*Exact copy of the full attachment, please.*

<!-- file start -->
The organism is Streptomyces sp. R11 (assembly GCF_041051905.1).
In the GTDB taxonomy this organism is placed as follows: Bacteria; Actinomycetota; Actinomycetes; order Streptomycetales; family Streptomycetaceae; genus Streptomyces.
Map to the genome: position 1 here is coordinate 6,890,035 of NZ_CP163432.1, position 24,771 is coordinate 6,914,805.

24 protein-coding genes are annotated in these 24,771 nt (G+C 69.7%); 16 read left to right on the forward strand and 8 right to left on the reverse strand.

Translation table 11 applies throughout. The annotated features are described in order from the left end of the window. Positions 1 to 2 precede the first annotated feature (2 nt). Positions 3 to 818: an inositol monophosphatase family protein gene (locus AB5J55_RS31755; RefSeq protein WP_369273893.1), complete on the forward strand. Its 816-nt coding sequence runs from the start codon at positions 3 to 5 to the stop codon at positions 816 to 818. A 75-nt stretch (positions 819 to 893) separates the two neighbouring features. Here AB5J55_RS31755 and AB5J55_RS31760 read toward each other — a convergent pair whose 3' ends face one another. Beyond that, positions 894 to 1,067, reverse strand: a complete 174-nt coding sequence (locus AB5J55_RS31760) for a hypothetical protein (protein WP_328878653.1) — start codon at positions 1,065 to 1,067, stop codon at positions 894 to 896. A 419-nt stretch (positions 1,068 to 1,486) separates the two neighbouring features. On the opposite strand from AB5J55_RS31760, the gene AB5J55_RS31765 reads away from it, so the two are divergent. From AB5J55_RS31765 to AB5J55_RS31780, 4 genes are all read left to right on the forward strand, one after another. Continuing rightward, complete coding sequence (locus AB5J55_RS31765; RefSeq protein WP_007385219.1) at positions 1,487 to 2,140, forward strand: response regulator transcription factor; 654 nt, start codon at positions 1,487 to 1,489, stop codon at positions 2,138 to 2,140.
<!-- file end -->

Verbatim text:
The organism is Streptomyces sp. R11 (assembly GCF_041051905.1).
In the GTDB taxonomy this organism is placed as follows: Bacteria; Actinomycetota; Actinomycetes; order Streptomycetales; family Streptomycetaceae; genus Streptomyces.
Map to the genome: position 1 here is coordinate 6,890,035 of NZ_CP163432.1, position 24,771 is coordinate 6,914,805.

24 protein-coding genes are annotated in these 24,771 nt (G+C 69.7%); 16 read left to right on the forward strand and 8 right to left on the reverse strand.

Translation table 11 applies throughout. The annotated features are described in order from the left end of the window. Positions 1 to 2 precede the first annotated feature (2 nt). Positions 3 to 818: an inositol monophosphatase family protein gene (locus AB5J55_RS31755; RefSeq protein WP_369273893.1), complete on the forward strand. Its 816-nt coding sequence runs from the start codon at positions 3 to 5 to the stop codon at positions 816 to 818. A 75-nt stretch (positions 819 to 893) separates the two neighbouring features. Here AB5J55_RS31755 and AB5J55_RS31760 read toward each other — a convergent pair whose 3' ends face one another. Beyond that, positions 894 to 1,067, reverse strand: a complete 174-nt coding sequence (locus AB5J55_RS31760) for a hypothetical protein (protein WP_328878653.1) — start codon at positions 1,065 to 1,067, stop codon at positions 894 to 896. A 419-nt stretch (positions 1,068 to 1,486) separates the two neighbouring features. On the opposite strand from AB5J55_RS31760, the gene AB5J55_RS31765 reads away from it, so the two are divergent. From AB5J55_RS31765 to AB5J55_RS31780, 4 genes are all read left to right on the forward strand, one after another. Continuing rightward, complete coding sequence (locus AB5J55_RS31765; RefSeq protein WP_007385219.1) at positions 1,487 to 2,140, forward strand: response regulator transcription factor; 654 nt, start codon at positions 1,487 to 1,489, stop codon at positions 2,138 to 2,140.